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Week in Review, February 18

A round up of some of the week’s most significant corporate events and news stories.

Snapchat prepares to tempt investors with picture show

“JPMorgan hearts Snap Inc” read the large white sign, complete with red heart, that appeared on the photo stream of Snapchat’s chief strategy officer Imran Khan on Friday, writes Hannah Kuchler.

Venice Beach with Snapchat logo © FT montage

The company behind the photo messaging app is getting ready for an investor roadshow that will travel to London, New York, Boston and San Francisco, as it prepares to go public in early March.

Snap Inc plans to price the initial public offering between $14 and $16, which would lead to a market capitalisation of up to $18.5bn, or a total valuation of up to $22.2bn, if you include shares issued to employees, the overallotment or greenshoe option given to the underwriters, and a bonus delivered to chief executive Evan Spiegel on a successful listing.

This appears to be lower than the $20bn to $25bn that some people close to the company were hoping for. Investors have raised concerns about the company’s stock structure, which concentrates power in the hands of the co-founders and gives ordinary shareholders no votes. They are also wary of increased competition and a slowing of user growth in the fourth quarter of last year.

Snap is trying to sell itself as a “camera company”, focused on encouraging the creation of pictures and snaps as conversation, distinct from social media companies, which give a higher priority to the consumption of content. But the camera company moniker could confuse investors, who see it as very different to the Kodaks of yesteryear. They prefer to ask whether it could be a huge success like Facebook, up 250 per cent since its IPO, or could struggle like Twitter, down 61 per cent since listing in 2013.

Much may ride on how potential shareholders perceive Mr Spiegel, the 26-year-old co-founder, who is deeply involved with the direction of its product. The S-1 regulatory filing makes it clear that Snap believes it needs to innovate incessantly, coming up with more imaginative ways of playing with pictures like filters, lenses and its first venture into hardware, Spectacles. It will be down to Mr Spiegel to convince investors that Snap can be a new type of tech company entirely.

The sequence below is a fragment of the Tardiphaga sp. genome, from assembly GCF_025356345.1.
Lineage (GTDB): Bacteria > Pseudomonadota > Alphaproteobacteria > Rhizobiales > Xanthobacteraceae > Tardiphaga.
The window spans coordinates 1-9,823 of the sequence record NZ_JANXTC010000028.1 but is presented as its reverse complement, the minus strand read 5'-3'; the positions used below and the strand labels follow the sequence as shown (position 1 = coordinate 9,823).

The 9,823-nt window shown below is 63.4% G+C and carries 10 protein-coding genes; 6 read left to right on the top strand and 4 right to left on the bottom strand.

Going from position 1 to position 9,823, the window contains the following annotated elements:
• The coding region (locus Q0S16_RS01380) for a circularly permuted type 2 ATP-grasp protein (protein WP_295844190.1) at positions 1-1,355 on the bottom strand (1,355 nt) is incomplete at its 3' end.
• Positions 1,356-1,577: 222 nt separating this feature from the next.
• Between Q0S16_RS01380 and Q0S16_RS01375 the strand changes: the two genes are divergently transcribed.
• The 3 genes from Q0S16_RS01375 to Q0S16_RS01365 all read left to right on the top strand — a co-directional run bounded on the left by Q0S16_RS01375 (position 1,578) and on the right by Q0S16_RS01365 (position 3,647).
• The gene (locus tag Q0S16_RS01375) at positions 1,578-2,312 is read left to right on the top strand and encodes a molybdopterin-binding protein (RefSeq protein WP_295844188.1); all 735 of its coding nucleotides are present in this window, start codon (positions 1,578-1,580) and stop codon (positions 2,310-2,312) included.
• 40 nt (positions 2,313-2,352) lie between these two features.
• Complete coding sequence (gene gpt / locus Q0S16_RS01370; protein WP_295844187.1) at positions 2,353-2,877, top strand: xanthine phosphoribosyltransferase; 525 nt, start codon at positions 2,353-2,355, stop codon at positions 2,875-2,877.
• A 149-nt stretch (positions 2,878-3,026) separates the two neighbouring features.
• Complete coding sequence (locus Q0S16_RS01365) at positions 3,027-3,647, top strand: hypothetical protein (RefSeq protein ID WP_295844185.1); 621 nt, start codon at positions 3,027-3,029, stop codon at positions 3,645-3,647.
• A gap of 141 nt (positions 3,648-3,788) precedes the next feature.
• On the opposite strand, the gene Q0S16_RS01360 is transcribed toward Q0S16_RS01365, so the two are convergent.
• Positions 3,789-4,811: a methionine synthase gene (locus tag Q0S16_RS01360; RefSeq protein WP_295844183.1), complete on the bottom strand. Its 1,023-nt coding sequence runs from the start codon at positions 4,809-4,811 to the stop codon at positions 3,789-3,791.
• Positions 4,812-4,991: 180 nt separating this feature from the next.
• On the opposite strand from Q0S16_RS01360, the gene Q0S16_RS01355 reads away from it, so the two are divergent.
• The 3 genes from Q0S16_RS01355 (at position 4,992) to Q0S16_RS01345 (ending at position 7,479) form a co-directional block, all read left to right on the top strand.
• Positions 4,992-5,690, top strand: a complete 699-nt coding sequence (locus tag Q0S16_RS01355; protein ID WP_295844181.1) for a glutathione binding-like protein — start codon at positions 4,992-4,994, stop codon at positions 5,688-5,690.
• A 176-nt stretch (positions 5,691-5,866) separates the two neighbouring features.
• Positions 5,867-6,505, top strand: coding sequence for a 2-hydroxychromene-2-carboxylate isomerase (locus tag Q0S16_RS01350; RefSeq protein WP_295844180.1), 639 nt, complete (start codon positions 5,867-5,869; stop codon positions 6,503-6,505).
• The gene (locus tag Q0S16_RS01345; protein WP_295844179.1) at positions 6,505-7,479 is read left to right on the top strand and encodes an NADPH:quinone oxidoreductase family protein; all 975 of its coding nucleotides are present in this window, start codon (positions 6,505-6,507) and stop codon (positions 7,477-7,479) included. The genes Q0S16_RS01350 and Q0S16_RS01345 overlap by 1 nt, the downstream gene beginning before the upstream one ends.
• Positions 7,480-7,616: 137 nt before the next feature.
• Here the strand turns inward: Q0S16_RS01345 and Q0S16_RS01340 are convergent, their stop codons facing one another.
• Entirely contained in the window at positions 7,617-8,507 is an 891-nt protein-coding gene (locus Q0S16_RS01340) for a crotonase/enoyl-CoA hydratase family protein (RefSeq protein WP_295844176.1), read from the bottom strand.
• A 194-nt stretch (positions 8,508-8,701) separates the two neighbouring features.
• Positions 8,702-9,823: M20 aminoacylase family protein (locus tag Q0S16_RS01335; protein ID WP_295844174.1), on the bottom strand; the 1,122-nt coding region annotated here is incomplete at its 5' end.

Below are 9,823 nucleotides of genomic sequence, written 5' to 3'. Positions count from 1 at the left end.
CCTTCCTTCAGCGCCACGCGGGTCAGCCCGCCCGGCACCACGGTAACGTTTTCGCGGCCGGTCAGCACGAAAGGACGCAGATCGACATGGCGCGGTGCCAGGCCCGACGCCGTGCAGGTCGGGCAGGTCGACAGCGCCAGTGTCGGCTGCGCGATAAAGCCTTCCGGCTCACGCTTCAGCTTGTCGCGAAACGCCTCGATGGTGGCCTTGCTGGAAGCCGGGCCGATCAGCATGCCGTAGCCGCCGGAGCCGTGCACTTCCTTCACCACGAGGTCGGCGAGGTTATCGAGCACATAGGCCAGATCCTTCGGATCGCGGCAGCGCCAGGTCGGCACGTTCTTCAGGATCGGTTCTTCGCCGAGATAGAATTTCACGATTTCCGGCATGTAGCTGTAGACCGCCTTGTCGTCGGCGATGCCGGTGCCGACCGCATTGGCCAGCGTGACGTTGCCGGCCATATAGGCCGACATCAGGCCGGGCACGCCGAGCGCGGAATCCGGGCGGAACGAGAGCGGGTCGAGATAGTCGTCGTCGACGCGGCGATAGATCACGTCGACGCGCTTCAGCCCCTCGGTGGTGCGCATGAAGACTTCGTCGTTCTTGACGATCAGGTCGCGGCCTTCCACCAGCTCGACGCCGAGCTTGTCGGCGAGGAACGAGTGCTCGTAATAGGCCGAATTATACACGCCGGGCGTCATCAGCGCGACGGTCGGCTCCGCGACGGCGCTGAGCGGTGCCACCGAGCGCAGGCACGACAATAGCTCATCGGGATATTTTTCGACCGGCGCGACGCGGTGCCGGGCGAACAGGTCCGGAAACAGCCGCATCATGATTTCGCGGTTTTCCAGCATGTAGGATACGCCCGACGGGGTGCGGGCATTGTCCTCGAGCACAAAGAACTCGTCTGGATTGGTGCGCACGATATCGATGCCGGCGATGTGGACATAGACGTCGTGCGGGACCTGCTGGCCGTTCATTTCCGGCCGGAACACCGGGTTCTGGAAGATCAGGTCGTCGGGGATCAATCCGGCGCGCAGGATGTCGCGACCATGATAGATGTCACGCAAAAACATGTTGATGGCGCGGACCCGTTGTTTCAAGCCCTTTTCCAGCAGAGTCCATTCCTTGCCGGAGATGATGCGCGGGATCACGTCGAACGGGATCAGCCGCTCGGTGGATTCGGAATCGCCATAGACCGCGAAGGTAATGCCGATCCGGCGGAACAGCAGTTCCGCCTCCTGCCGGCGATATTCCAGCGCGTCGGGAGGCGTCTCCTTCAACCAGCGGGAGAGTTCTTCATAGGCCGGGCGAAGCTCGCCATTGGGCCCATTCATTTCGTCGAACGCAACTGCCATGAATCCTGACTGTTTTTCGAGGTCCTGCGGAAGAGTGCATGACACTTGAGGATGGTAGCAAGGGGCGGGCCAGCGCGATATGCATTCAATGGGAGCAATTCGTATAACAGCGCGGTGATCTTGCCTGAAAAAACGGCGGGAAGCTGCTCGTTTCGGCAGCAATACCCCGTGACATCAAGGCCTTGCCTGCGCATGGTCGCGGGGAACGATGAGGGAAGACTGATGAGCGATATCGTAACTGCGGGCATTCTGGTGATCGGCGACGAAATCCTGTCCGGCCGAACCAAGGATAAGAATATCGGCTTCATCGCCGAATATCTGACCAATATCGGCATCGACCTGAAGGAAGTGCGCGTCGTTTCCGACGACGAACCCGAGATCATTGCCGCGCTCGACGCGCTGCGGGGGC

● John Gapper: Be wary of Snap’s charms
● News: Offer of voteless shares riles investors
● Lex: Snap as clickbait
● Analysis: Unconventional IPO will test staid investors
● FT View: Snap’s royal share structure

Son’s Fortress deal boosts SoftBank’s fund ambitions

Masayoshi Son © Bloomberg

Like many of the deals done by Masayoshi Son, SoftBank’s $3.3bn takeover bid for US alternative asset manager Fortress Investment Group was unexpected this week, writes Kana Inagaki.

The foray into the world of hedge funds and private equity appeared to be a radical departure for the Japanese telecoms and internet group founded by Mr Son.

However, analysts say the all-cash offer, which represents a premium of 29 per cent to Fortress’s closing price on Monday, makes strategic sense.

The deal would give Mr Son access to Fortress’s $70bn in assets under management and its 1,100 employees, just as SoftBank is turning into an investment powerhouse with the imminent launch of its record-setting $100bn SoftBank Vision technology fund.

Fortress boasts investment expertise across a wide range of industries, although technology is not chief among them.

The sale price is a far cry from the valuation placed on Fortress when it floated in February 2007, the first of the private equity groups to go public at the peak of a leveraged buyout boom. Its initial public offering valued Fortress at $7.4bn, but it surged to $14bn within minutes of its market debut.

Meanwhile, there was unusually large options trading activity — more than eight times the normal level — on Fortress shares, ahead of the deal’s announcement.

The size of the bets raised eyebrows and led several market experts to suspect that someone was trading on information leaked about the acquisition.

● Lex: SoftBank/Fortress — costly colleagues

Rolls-Royce £4.6bn loss takes heavy toll on its stock

Rolls-Royce is known for many things: Quality, engineering, reliability. But after this past week the world’s second-biggest aero-engine maker is now also known for racking up one of the largest annual losses in UK corporate history.